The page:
The Russian Messenger, № 7–8 April 1859
|Original title||Семейное счастье (Semeynoye Schast'ye)|
|Translator||April Fitz Lyon (1953)|
|Pages||214 p. (Hardcover)|
The story concerns the love and marriage of a young girl, Mashechka (17 years old), and the much older Sergey Mikhaylych (36), an old family friend. The story is narrated by Masha. After a courtship that has the trappings of a mere family friendship, Masha's love grows and expands until she can no longer contain it. She reveals it to Sergey Mikhaylych and discovers that he also is deeply in love. If he has resisted her it was because of his fear that the age difference between them would lead the very young Masha to tire of him. He likes to be still and quiet, he tells her, while she will want to explore and discover more and more about life. Ecstatically and passionately happy, the pair immediately engages to be married. Once married they move to Mikhaylych's home. They are both members of the landed Russian upper class. Masha soon feels impatient with the quiet order of life on the estate, notwithstanding the powerful understanding and love that remains between the two. To assuage her anxiety, they decide to spend a few weeks in St. Petersburg. Sergey Mikhaylych agrees to take Masha to an aristocratic ball. He hates "society" but she is enchanted with it. They go again, and then again. She becomes a regular, the darling of the countesses and princes, with her rural charm and her beauty. Sergey Mikhaylych, at first very pleased with Petersburg society's enthusiasm for his wife, frowns on her passion for "society"; but he does not try to influence Masha. Out of respect for her, Sergey Mikhaylych will scrupulously allow his young wife to discover the truth about the emptiness and ugliness of "society" on her own. But his trust in her is damaged as he watches how dazzled she is by this world. Finally they confront each other about their differences. They argue but do not treat their conflict as something that can be resolved through negotiation. Both are shocked and mortified that their intense love has suddenly been called into question. Something has changed. Because of pride, they both refuse to talk about it. The trust and the closeness are gone. Only courteous friendship remains. Masha yearns to return to the passionate closeness they had known before Petersburg. They go back to the country. Though she gives birth to children and the couple has a good life, she despairs. They can barely be together by themselves. Finally she asks him to explain why he did not try to guide and direct her away from the balls and the parties in Petersburg. Why did they lose their intense love? Why don't they try to bring it back? His answer is not the answer she wants to hear, but it settles her down and prepares her for a long life of comfortable "Family Happiness".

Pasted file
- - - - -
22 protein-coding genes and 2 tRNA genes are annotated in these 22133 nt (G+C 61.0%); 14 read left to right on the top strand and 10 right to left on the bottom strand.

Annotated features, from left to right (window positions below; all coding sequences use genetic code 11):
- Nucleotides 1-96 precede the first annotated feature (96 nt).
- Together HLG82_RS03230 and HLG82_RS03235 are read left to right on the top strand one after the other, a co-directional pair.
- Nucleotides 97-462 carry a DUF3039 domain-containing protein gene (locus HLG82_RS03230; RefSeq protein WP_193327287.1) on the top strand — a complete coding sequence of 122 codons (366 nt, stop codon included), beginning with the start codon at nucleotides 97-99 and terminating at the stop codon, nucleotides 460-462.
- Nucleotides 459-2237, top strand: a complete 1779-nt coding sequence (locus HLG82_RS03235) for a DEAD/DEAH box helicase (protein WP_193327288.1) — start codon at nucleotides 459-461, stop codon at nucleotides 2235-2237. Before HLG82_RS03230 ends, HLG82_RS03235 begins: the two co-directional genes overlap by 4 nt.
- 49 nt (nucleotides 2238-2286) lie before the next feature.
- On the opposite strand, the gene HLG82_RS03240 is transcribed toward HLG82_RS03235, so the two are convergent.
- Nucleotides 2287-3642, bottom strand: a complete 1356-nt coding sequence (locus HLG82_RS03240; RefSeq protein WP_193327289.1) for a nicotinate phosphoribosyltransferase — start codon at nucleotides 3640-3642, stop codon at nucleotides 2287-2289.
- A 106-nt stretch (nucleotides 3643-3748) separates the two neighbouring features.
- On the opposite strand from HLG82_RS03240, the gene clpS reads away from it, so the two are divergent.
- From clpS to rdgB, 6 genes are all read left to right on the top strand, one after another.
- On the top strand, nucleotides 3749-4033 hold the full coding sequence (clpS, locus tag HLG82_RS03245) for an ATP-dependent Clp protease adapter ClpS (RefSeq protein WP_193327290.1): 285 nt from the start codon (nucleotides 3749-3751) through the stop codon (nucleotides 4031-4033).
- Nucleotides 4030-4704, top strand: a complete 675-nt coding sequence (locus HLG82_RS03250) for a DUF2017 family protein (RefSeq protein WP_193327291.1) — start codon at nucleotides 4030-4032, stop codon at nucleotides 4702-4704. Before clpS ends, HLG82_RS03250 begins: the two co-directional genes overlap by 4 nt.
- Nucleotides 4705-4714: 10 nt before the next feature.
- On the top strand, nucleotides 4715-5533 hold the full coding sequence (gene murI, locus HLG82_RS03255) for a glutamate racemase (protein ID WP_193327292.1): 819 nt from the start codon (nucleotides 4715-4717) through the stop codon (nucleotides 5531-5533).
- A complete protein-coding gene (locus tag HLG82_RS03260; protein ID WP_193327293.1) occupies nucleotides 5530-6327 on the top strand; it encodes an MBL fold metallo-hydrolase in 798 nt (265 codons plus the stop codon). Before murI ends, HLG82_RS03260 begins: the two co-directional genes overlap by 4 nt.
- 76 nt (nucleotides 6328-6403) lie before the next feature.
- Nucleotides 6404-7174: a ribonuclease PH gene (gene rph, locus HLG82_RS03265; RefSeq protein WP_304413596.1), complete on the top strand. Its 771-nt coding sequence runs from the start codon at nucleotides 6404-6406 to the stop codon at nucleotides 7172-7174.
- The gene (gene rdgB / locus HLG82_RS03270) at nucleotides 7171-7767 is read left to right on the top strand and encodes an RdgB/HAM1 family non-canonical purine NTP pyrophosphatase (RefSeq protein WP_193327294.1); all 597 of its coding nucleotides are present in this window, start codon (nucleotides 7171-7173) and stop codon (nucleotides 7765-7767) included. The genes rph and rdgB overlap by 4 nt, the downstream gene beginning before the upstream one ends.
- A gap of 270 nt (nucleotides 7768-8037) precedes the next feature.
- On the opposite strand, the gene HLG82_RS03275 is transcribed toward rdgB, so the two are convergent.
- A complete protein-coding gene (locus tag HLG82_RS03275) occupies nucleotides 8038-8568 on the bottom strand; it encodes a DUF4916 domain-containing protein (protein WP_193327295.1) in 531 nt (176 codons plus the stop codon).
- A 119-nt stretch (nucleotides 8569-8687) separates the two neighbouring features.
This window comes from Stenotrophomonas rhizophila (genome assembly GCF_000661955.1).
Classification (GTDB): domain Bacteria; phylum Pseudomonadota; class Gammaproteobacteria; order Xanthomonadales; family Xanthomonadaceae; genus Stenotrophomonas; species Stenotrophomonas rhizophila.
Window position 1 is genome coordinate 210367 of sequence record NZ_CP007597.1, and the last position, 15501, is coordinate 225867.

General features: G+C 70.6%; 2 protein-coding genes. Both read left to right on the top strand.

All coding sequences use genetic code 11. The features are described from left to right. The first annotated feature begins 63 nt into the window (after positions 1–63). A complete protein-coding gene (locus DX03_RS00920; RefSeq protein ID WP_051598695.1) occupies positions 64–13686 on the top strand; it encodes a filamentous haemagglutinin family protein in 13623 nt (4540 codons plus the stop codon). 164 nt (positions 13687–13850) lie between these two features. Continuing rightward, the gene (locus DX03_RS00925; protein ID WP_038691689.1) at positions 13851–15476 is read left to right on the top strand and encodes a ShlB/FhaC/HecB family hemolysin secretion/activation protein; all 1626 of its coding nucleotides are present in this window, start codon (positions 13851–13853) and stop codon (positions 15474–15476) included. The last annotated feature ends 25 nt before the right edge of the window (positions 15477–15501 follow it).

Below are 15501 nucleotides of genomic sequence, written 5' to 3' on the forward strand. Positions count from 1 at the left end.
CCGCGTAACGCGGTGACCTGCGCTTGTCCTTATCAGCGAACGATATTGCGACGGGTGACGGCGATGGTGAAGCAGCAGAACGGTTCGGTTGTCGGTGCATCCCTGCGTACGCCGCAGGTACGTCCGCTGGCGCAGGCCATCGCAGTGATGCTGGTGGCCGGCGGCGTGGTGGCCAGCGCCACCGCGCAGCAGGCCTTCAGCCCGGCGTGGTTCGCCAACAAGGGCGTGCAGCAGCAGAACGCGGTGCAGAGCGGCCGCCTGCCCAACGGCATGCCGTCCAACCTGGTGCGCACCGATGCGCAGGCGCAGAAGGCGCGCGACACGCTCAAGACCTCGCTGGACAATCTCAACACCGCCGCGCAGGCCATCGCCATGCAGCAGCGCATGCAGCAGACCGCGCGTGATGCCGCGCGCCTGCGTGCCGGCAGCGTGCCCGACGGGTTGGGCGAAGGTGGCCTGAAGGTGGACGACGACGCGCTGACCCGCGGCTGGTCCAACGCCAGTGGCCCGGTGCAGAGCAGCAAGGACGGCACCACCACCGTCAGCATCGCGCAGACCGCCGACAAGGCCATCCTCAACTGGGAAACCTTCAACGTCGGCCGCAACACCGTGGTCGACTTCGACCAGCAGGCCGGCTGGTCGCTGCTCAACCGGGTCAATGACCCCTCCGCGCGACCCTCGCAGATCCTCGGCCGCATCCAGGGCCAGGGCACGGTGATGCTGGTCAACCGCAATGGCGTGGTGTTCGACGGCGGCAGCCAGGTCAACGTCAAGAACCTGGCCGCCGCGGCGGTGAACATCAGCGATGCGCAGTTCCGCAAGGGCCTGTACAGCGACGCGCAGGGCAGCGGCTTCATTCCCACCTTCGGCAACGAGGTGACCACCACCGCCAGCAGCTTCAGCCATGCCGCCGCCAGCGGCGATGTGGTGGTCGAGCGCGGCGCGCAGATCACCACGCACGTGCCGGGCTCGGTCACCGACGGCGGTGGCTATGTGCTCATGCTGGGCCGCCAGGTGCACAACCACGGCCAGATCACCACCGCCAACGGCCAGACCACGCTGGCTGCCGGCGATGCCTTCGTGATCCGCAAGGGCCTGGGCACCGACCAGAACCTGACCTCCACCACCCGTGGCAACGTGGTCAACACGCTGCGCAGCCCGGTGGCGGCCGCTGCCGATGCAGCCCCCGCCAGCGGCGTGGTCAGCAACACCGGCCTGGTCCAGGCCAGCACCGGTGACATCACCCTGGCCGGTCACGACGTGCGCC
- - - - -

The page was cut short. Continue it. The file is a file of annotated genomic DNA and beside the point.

A passage of the book is quoted in the book and film Into the Wild:
"I have lived through much, and now I think I have found what is needed for happiness. A quiet secluded life in the country, with the possibility of being useful to people to whom it is easy to do good, and who are not accustomed to have it done to them; then work which one hopes may be of some use; then rest, nature, books, music, love for one's neighbor—such is my idea of happiness. And then, on top of all that, you for a mate, and children perhaps—what can more the heart of man desire?"
A passage is also quoted in the book Into the Wild:
|“||I wanted movement and not a calm course of existence. I wanted excitement and danger and the chance to sacrifice myself for my love. I felt in myself a superabundance of energy which found no outlet in our quiet life.”
which had been found highlighted in the book Family Happiness among Chris McCandless's remains.
Theater Atelier Piotr Fomenko in Moscow adapted the novella to the stage. The play premiered in September 2000 and remains part of the theater's repertoire.
|Wikisource has original text related to this article:|
|This article about a 1850s novel is a stub. You can help Wikipedia by expanding it.|